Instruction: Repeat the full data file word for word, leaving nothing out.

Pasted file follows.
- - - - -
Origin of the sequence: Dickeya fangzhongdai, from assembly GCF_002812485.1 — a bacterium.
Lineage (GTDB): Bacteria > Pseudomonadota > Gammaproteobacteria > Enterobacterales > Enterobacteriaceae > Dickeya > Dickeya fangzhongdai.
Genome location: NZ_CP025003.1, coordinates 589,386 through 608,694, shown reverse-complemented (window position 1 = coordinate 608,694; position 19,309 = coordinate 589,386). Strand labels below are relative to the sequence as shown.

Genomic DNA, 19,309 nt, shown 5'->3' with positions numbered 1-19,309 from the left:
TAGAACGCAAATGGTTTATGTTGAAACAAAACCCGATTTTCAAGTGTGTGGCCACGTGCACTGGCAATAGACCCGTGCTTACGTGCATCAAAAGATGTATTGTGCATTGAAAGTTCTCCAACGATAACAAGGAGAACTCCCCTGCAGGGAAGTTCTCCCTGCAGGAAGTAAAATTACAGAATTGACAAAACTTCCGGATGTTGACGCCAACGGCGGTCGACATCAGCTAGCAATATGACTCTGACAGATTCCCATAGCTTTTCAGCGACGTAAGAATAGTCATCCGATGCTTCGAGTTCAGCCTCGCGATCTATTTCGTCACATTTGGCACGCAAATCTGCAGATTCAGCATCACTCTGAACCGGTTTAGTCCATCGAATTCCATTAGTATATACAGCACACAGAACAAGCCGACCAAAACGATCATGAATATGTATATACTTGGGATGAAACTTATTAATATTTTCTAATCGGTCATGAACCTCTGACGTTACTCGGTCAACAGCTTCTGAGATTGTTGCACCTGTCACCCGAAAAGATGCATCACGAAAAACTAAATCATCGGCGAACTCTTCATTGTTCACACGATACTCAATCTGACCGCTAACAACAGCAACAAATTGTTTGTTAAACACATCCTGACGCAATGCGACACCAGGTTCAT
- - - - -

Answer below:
Origin of the sequence: Dickeya fangzhongdai, from assembly GCF_002812485.1 — a bacterium.
Lineage (GTDB): Bacteria > Pseudomonadota > Gammaproteobacteria > Enterobacterales > Enterobacteriaceae > Dickeya > Dickeya fangzhongdai.
Genome location: NZ_CP025003.1, coordinates 589,386 through 608,694, shown reverse-complemented (window position 1 = coordinate 608,694; position 19,309 = coordinate 589,386). Strand labels below are relative to the sequence as shown.

Genomic DNA, 19,309 nt, shown 5'->3' with positions numbered 1-19,309 from the left:
TAGAACGCAAATGGTTTATGTTGAAACAAAACCCGATTTTCAAGTGTGTGGCCACGTGCACTGGCAATAGACCCGTGCTTACGTGCATCAAAAGATGTATTGTGCATTGAAAGTTCTCCAACGATAACAAGGAGAACTCCCCTGCAGGGAAGTTCTCCCTGCAGGAAGTAAAATTACAGAATTGACAAAACTTCCGGATGTTGACGCCAACGGCGGTCGACATCAGCTAGCAATATGACTCTGACAGATTCCCATAGCTTTTCAGCGACGTAAGAATAGTCATCCGATGCTTCGAGTTCAGCCTCGCGATCTATTTCGTCACATTTGGCACGCAAATCTGCAGATTCAGCATCACTCTGAACCGGTTTAGTCCATCGAATTCCATTAGTATATACAGCACACAGAACAAGCCGACCAAAACGATCATGAATATGTATATACTTGGGATGAAACTTATTAATATTTTCTAATCGGTCATGAACCTCTGACGTTACTCGGTCAACAGCTTCTGAGATTGTTGCACCTGTCACCCGAAAAGATGCATCACGAAAAACTAAATCATCGGCGAACTCTTCATTGTTCACACGATACTCAATCTGACCGCTAACAACAGCAACAAATTGTTTGTTAAACACATCCTGACGCAATGCGACACCAGGTTCAT